“I think The Bahamas is wonderfully positioned for that. I think at the outset people will want to stay close to home and go on short cruises, from Fort Lauderdale and Miami to The Bahamas and back, and we have plenty of options. We’ll be wonderfully positioned to take advantage.”
Mr D’Aguilar, though, warned domestic industries and businesses that the Government simply lacks the financial means to save all players from the COVID-19 fall-out despite the more than $100m offered to-date in the form of tax credits/deferrals, small business loans, employee benefits and other forms of social assistance.
Responding to suggestions by Anthony K Hamilton, president of the Bahamas Association of Air Transport Operators, that some players would require financial assistance to survive, he added: “The Government has been gutted. Revenue has been completely gutted by the total evaporation in the tourism industry.
“Unfortunately this is the hurricane, and in a typical hurricane there’s a reduction in revenue and increase in demand for government services.” Acknowledging that many Bahamians were likely watching the US government’s $2tr stimulus package on TV, Mr D’Aguilar said The Bahamas’ size and fiscal constraints prevented a similar proportionate response.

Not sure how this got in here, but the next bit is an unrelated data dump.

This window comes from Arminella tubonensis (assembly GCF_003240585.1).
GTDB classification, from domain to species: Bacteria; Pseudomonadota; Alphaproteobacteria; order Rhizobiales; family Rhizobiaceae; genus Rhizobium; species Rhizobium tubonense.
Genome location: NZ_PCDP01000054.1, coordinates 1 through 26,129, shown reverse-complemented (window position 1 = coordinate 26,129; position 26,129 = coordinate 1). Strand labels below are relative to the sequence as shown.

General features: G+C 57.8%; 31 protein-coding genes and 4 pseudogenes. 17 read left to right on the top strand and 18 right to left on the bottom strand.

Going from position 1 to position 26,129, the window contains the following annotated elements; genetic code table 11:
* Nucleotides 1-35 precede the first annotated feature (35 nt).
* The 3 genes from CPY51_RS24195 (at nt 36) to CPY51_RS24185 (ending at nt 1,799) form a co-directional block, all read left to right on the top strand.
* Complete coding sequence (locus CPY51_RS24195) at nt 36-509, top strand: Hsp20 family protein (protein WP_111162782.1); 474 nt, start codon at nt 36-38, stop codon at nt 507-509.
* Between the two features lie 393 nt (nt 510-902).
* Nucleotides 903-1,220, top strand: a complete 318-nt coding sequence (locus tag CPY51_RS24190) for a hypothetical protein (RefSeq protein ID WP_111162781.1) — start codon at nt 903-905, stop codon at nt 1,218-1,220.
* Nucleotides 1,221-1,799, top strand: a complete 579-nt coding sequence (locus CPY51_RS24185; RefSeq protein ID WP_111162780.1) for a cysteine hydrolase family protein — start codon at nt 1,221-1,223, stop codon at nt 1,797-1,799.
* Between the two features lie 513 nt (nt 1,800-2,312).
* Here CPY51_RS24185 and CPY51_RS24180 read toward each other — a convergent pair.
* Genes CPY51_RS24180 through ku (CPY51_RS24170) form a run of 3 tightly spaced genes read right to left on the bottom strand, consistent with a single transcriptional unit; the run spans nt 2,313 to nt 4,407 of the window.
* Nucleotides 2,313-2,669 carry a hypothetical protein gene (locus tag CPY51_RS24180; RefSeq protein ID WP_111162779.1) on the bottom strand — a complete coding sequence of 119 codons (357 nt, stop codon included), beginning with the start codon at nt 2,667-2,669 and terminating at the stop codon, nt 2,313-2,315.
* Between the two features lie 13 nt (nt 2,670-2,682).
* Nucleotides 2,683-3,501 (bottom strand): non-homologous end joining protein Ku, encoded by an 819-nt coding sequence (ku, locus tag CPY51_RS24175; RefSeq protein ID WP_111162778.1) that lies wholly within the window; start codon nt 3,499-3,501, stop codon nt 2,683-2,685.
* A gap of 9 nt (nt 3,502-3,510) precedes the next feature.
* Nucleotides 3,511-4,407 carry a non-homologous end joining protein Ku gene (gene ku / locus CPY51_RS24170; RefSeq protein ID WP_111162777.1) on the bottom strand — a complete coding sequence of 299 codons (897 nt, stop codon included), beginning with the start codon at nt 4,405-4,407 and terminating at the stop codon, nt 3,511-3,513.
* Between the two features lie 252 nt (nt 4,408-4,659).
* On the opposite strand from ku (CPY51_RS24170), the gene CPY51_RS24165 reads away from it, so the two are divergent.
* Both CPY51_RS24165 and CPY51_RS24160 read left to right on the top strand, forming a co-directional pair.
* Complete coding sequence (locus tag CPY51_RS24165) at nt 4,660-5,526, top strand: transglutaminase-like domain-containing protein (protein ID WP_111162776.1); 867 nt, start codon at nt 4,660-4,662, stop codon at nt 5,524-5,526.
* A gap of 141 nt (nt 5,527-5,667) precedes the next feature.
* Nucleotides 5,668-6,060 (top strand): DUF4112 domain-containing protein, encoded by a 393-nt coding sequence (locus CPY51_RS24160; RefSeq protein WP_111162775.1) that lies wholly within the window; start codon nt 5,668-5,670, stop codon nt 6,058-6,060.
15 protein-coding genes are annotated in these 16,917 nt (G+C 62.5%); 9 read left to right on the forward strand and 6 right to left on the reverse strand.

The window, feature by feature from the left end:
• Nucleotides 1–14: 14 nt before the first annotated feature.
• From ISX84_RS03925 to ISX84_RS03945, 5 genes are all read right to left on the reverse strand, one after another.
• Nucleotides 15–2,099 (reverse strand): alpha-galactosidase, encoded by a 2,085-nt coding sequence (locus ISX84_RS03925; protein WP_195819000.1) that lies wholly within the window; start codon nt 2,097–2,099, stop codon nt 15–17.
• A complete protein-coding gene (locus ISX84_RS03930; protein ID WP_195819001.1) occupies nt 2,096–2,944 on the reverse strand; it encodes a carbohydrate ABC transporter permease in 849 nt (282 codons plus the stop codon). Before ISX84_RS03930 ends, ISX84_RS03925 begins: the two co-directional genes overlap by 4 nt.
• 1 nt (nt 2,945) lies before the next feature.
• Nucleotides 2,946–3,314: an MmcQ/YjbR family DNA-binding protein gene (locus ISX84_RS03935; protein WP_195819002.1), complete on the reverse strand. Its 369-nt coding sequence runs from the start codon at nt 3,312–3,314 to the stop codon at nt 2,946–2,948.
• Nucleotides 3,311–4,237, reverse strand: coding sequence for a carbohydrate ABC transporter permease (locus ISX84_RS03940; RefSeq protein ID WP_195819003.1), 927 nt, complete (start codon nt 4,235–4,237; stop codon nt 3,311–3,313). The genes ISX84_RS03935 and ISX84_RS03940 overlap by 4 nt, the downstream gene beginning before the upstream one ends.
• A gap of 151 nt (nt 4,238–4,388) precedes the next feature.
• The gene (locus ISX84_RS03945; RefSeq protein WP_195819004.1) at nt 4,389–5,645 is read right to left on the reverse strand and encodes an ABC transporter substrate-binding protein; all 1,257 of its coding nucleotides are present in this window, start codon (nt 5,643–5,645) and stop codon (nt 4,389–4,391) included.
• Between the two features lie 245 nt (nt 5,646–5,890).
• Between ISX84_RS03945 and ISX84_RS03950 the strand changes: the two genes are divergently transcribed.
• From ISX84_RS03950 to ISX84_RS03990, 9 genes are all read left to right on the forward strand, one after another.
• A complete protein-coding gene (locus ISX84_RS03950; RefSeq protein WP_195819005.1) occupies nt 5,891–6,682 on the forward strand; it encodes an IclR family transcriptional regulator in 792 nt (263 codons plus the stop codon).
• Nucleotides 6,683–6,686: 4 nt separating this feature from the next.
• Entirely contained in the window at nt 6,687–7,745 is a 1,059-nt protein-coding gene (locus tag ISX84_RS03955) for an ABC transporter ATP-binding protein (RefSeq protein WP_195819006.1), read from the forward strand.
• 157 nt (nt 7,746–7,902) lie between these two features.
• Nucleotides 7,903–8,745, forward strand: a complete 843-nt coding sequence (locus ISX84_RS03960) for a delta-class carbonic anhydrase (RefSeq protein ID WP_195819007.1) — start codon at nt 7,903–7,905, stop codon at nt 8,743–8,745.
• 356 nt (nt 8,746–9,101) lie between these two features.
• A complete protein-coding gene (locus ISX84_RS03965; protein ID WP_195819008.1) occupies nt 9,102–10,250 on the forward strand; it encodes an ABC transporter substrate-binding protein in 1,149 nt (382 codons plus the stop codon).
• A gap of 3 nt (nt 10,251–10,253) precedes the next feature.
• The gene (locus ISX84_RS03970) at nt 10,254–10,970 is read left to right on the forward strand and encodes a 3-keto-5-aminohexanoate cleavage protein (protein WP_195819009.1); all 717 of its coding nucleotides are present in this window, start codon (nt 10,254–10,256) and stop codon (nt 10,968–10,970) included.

“We are limited in our ability to respond to all the people that need help,” he told Tribune Business. “People need to come together on their own to pool resources to resuscitate industries that are going to be significantly damaged by this event.
“The Government is going to be hard-pressed to help everyone who wants to be helped. I’m sure as we come out of this everyone is going to come with their hand out, asking for something. It’s going to be very difficult for the Government of The Bahamas, with very limited capacity, to help everyone who wants to be helped.
“I’m certainly not in a position to commit scarce government resources to bailing out an industry. They have to go forward on the premise that they will not be bailed out. They can lobby for it, and if their case is seen to be compelling - and I’m sure there will lots of compelling cases - the Government will be guided by its policies and amount of cash in the drawer.”
Pointing out that the Government earned $2.5bn worth of revenues “in a good year”, Mr D’Aguilar said the sheer size of the US economy meant it would always attract willing lenders whereas the same capital will be far more cautious in how it views The Bahamas.
“If we go out and borrow heap loads of money, they’re going to want to know what our plan is to repay it,” he added, “and the Bahamian people are not going to like the terms and conditions they may offer. These are unprecedented times and we’d be kidding ourselves if we knew what all the answers were to anything.”